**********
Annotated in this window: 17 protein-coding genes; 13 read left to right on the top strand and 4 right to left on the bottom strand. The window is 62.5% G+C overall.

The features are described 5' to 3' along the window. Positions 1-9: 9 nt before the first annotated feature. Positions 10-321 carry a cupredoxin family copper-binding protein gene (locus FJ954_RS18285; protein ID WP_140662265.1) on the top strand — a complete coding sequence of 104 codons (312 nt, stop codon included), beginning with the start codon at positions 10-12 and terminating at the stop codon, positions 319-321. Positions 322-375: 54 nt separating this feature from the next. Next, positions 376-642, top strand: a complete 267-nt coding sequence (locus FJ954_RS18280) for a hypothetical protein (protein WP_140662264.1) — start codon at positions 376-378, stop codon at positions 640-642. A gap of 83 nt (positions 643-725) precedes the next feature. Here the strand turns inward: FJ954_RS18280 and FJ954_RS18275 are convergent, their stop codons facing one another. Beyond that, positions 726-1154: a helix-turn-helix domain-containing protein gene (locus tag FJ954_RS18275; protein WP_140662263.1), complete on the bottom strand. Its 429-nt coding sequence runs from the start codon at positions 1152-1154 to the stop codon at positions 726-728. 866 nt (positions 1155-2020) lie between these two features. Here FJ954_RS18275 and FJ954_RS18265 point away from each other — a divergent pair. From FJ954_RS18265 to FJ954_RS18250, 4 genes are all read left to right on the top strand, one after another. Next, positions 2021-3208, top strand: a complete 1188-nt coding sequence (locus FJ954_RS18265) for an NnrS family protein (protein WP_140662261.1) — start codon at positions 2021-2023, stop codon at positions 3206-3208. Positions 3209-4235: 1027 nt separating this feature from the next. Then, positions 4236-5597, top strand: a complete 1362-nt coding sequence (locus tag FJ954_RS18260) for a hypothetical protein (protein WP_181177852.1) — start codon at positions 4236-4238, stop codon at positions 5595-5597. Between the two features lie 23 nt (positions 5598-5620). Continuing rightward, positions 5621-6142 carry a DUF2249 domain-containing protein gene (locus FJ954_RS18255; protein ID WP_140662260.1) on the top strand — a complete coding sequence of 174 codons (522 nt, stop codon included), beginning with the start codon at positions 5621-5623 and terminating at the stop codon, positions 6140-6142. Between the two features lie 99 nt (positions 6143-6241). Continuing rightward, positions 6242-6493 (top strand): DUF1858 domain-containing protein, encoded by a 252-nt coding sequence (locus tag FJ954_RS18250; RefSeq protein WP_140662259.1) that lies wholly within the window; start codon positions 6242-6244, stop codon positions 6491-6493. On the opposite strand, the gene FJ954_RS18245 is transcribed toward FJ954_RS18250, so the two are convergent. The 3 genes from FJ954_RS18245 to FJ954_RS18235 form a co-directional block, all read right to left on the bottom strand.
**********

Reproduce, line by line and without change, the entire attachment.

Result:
Annotated in this window: 17 protein-coding genes; 13 read left to right on the top strand and 4 right to left on the bottom strand. The window is 62.5% G+C overall.

The features are described 5' to 3' along the window. Positions 1-9: 9 nt before the first annotated feature. Positions 10-321 carry a cupredoxin family copper-binding protein gene (locus FJ954_RS18285; protein ID WP_140662265.1) on the top strand — a complete coding sequence of 104 codons (312 nt, stop codon included), beginning with the start codon at positions 10-12 and terminating at the stop codon, positions 319-321. Positions 322-375: 54 nt separating this feature from the next. Next, positions 376-642, top strand: a complete 267-nt coding sequence (locus FJ954_RS18280) for a hypothetical protein (protein WP_140662264.1) — start codon at positions 376-378, stop codon at positions 640-642. A gap of 83 nt (positions 643-725) precedes the next feature. Here the strand turns inward: FJ954_RS18280 and FJ954_RS18275 are convergent, their stop codons facing one another. Beyond that, positions 726-1154: a helix-turn-helix domain-containing protein gene (locus tag FJ954_RS18275; protein WP_140662263.1), complete on the bottom strand. Its 429-nt coding sequence runs from the start codon at positions 1152-1154 to the stop codon at positions 726-728. 866 nt (positions 1155-2020) lie between these two features. Here FJ954_RS18275 and FJ954_RS18265 point away from each other — a divergent pair. From FJ954_RS18265 to FJ954_RS18250, 4 genes are all read left to right on the top strand, one after another. Next, positions 2021-3208, top strand: a complete 1188-nt coding sequence (locus FJ954_RS18265) for an NnrS family protein (protein WP_140662261.1) — start codon at positions 2021-2023, stop codon at positions 3206-3208. Positions 3209-4235: 1027 nt separating this feature from the next. Then, positions 4236-5597, top strand: a complete 1362-nt coding sequence (locus tag FJ954_RS18260) for a hypothetical protein (protein WP_181177852.1) — start codon at positions 4236-4238, stop codon at positions 5595-5597. Between the two features lie 23 nt (positions 5598-5620). Continuing rightward, positions 5621-6142 carry a DUF2249 domain-containing protein gene (locus FJ954_RS18255; protein ID WP_140662260.1) on the top strand — a complete coding sequence of 174 codons (522 nt, stop codon included), beginning with the start codon at positions 5621-5623 and terminating at the stop codon, positions 6140-6142. Between the two features lie 99 nt (positions 6143-6241). Continuing rightward, positions 6242-6493 (top strand): DUF1858 domain-containing protein, encoded by a 252-nt coding sequence (locus tag FJ954_RS18250; RefSeq protein WP_140662259.1) that lies wholly within the window; start codon positions 6242-6244, stop codon positions 6491-6493. On the opposite strand, the gene FJ954_RS18245 is transcribed toward FJ954_RS18250, so the two are convergent. The 3 genes from FJ954_RS18245 to FJ954_RS18235 form a co-directional block, all read right to left on the bottom strand.